What will be the impact of Brexit on roaming charges? This is the question that all travellers used to travelling to the UK ask themselves. We can already predict with certainty that regulars crossing the Channel will be short-changed. Here’s why.
Evolution of the roaming market in 2020
- the roaming market before the crisis: $51 billion
- the impact of covid on the roaming market in 2020: -50% (-$26 billion)
- the impact of covid on roaming revenues for French operators: -70%.
- the share of roaming costs in the total revenues of telecom operators: 6%.
- the percentage of roaming charges in the total revenues of European telecom operators: 1%.
- the impact of lower roaming revenues on SFR’s EBITDA: -2%.
To predict the evolution of roaming charges in the UK after Brexit, we must look at the situation in the more global context of Covid-19.
Impact of Covid: the roaming revenue falls by 50%.
There were no miracles to be expected from the telecom operators. In 2020 some of their proverbial pots of gold at the end of the rainbow have dried up. And they won’t be resurrected anytime soon. This is the case with roaming charges, a tax imposed by telecoms operators who have been making huge profits for years until the European Commission stopped it.
With the collapse of travel, roaming charges have been reduced to a mere pittance. Especially in the European Union (where the European Commission had regulated roaming charges), the impact is significant. Travel outside Europe has collapsed by more than 90%, and tourists from outside Europe have deserted the old continent. French operators have estimated that roaming charges will be down by 70% in 2020. Although roaming represents a negligible part of revenues (1% in Europe), the same cannot be said for profits. In fact, the billing of roaming charges represents almost pure profits since they do not entail any costs.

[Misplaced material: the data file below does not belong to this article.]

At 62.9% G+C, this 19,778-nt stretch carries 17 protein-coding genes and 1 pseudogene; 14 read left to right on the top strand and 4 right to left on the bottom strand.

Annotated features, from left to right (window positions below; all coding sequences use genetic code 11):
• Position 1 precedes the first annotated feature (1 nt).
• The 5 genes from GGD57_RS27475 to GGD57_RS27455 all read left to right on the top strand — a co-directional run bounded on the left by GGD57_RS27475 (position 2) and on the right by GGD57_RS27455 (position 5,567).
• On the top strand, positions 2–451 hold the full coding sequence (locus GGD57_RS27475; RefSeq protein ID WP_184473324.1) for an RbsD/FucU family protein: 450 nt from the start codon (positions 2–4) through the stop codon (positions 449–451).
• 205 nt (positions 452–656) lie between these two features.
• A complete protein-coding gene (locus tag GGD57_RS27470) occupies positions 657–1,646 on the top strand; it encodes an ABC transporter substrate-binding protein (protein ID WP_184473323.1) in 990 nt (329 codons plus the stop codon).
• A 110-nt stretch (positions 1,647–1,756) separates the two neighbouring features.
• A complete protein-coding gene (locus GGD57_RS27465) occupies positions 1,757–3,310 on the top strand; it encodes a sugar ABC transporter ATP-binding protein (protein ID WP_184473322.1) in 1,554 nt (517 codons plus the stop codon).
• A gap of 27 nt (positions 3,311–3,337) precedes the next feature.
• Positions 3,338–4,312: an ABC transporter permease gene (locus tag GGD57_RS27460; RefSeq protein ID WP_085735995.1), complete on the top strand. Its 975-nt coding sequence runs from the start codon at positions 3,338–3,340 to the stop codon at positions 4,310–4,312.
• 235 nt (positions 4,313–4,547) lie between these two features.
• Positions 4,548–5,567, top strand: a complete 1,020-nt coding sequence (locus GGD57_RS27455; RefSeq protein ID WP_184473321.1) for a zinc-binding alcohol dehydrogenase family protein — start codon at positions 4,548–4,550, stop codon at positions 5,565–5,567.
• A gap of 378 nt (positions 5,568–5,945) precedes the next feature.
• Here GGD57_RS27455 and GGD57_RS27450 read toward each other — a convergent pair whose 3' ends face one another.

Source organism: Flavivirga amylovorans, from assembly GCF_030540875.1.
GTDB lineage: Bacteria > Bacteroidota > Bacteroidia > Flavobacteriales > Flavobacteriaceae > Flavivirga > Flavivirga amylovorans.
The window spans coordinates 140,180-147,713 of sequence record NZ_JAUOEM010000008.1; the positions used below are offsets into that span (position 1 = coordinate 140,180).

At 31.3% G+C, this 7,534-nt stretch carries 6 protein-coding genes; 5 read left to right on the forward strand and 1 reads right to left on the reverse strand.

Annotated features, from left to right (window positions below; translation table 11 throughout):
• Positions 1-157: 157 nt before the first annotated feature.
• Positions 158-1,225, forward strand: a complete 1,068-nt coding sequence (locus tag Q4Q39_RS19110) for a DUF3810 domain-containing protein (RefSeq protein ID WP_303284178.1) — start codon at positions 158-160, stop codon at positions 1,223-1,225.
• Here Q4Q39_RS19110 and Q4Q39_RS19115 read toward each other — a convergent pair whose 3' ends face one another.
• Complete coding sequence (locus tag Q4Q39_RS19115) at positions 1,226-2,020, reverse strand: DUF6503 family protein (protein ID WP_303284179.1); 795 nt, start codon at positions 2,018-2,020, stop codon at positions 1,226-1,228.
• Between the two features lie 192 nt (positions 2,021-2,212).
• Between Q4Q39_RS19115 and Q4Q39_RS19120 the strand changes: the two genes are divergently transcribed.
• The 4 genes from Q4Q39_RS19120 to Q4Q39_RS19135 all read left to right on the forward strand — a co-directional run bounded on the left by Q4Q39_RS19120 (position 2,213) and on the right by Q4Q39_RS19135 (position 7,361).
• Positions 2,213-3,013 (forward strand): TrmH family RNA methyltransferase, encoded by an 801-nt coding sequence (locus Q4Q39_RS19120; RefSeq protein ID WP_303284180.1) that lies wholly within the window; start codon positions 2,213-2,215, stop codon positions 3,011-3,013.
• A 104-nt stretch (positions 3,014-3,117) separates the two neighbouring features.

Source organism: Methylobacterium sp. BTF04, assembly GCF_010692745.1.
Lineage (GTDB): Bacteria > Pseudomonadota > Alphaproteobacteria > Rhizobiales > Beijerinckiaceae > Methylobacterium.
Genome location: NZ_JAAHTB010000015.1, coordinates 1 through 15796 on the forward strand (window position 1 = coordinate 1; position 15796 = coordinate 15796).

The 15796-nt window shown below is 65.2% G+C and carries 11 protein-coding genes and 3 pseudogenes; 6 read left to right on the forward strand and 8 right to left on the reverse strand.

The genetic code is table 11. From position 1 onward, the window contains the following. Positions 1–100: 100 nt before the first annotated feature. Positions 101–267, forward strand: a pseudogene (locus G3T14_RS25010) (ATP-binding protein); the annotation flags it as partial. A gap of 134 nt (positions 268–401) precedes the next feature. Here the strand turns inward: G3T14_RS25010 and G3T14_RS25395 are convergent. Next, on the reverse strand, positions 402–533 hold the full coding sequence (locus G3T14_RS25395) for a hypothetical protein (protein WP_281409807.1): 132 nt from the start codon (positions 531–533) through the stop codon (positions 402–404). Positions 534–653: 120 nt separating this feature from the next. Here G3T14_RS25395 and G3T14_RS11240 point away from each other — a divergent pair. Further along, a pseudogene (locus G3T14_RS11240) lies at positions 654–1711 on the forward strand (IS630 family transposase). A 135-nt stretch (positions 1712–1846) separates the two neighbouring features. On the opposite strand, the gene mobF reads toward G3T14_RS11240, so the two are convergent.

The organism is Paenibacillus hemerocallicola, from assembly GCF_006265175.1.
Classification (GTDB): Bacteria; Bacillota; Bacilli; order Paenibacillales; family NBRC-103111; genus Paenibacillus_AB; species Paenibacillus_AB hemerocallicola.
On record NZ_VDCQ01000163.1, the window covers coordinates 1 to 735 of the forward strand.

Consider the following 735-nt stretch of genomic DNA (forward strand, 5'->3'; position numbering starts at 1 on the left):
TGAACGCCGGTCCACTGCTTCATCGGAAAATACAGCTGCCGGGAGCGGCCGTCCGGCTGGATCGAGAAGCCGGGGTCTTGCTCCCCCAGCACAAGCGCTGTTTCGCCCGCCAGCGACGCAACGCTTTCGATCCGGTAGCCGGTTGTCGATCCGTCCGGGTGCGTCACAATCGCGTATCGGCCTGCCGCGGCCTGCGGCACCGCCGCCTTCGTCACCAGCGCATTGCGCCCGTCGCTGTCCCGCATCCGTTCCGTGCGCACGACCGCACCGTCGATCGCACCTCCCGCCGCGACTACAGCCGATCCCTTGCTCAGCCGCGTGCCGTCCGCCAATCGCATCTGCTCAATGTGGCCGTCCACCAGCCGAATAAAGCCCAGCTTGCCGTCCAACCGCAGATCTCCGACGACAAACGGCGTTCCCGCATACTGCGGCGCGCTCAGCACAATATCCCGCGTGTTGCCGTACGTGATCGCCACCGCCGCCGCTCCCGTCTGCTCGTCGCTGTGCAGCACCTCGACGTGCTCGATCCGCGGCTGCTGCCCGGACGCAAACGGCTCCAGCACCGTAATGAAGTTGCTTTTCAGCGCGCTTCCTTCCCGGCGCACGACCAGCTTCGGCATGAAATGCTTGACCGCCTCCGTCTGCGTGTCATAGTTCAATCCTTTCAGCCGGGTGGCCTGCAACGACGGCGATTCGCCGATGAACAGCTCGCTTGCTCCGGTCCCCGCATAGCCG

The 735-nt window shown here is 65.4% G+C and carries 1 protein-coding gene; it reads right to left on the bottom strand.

For an operator such as SFR (Altice Group), roaming charges represent more than €100m of profit per year. Their 70% contraction should lead to a 2% drop in EBITDA.
What does the Brexit agreement say about roaming charges?
The Brexit agreement does not contain any special provisions on roaming charges. As the United Kingdom will leave the European Union on 1 January 2021, roaming charges may theoretically be charged. Of course, telecom operators swear by their gods that this will not happen … for the time being. But the British government has already taken the lead and is advising its citizens to find out about the roaming charges that will apply from 1 January 2021.
The impact of Brexit on roaming charges in the UK
Based on past developments in roaming charges, it was already possible to anticipate what will be the rule in the UK after Brexit. When the European Commission had forcibly regulated roaming tariffs in the European Union, specific destinations had been imposed abusive roaming charges. One example is the excessive tariffs that had become the norm for Switzerland (up to €15 excl. VAT per Mb downloaded).
When Brexit is placed in the more global context of how the roaming market will evolve in 2020, it becomes relatively simple to predict a drastic increase in tariffs. No doubt these increases will not apply from 1 January 2021, but it is highly likely that by the second half of 2021 travellers will be hard hit in the wallet.
Take advantage of the reprieve offered to you at the beginning of 2021 to buy a 2nd SIM card and a compatible phone. No doubt operators across the Channel will see this as a great opportunity to quickly acquire new customers. Those who only travel occasionally and do not need a second SIM card will be on the lookout for promotions and marketing operations. We wouldn’t be surprised to see aggressive operators (FREE in France, for example) who also want to take advantage of this deregulation to chase away dissatisfied customers from their competitors’ networks.